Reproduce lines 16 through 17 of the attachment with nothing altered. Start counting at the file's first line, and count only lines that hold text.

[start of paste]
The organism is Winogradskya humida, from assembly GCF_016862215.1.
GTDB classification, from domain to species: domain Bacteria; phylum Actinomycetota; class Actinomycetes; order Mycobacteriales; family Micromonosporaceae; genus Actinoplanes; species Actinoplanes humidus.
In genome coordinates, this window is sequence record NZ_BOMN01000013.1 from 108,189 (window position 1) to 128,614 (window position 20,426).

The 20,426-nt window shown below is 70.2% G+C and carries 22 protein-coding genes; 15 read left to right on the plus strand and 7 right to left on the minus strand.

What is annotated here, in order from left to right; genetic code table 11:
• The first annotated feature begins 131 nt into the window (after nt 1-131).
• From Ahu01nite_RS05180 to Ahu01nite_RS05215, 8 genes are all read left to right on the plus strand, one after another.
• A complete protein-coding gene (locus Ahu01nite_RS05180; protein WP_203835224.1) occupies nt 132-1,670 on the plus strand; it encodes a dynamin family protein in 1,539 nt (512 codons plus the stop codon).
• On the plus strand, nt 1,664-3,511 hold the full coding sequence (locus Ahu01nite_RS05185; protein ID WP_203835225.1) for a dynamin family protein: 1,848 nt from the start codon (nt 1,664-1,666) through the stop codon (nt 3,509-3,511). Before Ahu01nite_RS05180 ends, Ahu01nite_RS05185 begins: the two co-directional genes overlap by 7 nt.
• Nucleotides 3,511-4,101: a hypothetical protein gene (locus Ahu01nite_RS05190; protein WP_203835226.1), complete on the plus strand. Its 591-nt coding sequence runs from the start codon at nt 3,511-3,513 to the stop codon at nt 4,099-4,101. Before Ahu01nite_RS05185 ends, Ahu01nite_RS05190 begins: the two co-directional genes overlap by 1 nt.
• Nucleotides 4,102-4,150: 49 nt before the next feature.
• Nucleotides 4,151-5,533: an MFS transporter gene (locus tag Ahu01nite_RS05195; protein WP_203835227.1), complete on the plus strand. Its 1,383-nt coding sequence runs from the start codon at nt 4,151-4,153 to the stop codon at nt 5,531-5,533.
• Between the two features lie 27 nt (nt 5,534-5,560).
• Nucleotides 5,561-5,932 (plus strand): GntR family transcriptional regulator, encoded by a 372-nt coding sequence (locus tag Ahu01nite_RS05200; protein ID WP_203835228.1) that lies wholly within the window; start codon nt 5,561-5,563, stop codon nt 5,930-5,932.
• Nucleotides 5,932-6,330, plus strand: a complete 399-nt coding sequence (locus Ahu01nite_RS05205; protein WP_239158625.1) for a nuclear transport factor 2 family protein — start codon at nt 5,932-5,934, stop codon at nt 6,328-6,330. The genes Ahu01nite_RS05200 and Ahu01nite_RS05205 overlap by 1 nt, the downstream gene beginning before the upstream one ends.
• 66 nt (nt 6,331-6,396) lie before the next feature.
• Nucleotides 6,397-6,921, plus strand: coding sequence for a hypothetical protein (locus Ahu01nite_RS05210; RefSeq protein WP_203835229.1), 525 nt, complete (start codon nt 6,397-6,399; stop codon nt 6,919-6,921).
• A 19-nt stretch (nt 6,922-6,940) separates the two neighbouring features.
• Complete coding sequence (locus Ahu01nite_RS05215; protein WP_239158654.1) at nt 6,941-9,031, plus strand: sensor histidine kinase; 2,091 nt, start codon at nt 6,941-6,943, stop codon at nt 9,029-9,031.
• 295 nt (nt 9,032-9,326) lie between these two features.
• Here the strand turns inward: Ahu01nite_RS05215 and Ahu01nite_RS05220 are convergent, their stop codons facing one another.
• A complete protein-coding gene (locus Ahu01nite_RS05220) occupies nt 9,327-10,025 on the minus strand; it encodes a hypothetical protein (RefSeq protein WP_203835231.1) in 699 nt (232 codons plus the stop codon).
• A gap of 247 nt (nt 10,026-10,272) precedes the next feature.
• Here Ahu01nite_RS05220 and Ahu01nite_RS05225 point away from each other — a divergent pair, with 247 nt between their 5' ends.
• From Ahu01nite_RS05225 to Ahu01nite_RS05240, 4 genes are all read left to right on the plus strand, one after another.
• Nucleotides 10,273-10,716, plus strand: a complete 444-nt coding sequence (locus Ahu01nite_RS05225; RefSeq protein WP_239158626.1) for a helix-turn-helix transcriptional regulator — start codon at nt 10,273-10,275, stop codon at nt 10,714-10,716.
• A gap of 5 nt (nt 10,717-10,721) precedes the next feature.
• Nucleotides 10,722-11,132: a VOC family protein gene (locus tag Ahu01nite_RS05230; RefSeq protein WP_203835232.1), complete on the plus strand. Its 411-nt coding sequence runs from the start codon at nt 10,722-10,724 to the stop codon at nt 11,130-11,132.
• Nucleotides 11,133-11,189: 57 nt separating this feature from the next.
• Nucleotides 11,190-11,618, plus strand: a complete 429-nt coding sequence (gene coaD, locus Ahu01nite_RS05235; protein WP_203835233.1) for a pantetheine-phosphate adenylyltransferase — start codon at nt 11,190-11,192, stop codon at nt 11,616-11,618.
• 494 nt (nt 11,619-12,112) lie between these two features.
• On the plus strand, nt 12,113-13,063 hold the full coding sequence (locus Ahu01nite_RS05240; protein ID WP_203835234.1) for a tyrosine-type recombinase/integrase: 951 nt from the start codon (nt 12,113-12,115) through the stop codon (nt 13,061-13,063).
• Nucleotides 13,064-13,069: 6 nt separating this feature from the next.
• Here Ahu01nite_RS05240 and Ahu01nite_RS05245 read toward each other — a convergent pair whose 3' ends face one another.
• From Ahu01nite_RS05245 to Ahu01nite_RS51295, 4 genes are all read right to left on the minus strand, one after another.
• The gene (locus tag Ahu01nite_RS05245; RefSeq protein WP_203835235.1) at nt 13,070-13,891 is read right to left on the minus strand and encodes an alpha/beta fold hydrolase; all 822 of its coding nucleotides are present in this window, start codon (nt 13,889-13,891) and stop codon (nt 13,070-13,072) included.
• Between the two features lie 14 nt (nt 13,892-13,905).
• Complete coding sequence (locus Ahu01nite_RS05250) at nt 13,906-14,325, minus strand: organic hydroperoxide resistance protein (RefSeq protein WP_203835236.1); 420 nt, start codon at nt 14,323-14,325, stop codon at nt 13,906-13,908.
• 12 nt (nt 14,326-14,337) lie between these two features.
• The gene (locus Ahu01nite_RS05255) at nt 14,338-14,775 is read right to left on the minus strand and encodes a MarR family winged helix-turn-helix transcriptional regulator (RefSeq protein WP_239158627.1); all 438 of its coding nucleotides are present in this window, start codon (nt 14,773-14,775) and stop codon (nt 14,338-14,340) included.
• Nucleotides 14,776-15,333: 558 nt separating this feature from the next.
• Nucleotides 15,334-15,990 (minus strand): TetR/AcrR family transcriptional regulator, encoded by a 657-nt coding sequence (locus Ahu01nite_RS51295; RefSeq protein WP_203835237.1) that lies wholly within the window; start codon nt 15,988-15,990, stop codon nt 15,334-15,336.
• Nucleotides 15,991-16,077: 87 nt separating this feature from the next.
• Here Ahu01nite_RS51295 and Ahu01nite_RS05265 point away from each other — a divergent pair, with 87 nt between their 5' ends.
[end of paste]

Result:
• 66 nt (nt 6,331-6,396) lie before the next feature.
• Nucleotides 6,397-6,921, plus strand: coding sequence for a hypothetical protein (locus Ahu01nite_RS05210; RefSeq protein WP_203835229.1), 525 nt, complete (start codon nt 6,397-6,399; stop codon nt 6,919-6,921).